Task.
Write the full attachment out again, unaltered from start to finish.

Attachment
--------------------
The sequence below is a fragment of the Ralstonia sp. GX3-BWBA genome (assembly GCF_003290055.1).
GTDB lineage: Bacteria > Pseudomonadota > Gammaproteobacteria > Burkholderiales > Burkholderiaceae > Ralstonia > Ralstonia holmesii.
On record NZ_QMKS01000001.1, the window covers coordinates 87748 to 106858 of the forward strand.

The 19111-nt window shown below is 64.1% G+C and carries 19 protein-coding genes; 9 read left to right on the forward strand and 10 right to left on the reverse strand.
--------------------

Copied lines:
The sequence below is a fragment of the Ralstonia sp. GX3-BWBA genome (assembly GCF_003290055.1).
GTDB lineage: Bacteria > Pseudomonadota > Gammaproteobacteria > Burkholderiales > Burkholderiaceae > Ralstonia > Ralstonia holmesii.
On record NZ_QMKS01000001.1, the window covers coordinates 87748 to 106858 of the forward strand.

The 19111-nt window shown below is 64.1% G+C and carries 19 protein-coding genes; 9 read left to right on the forward strand and 10 right to left on the reverse strand.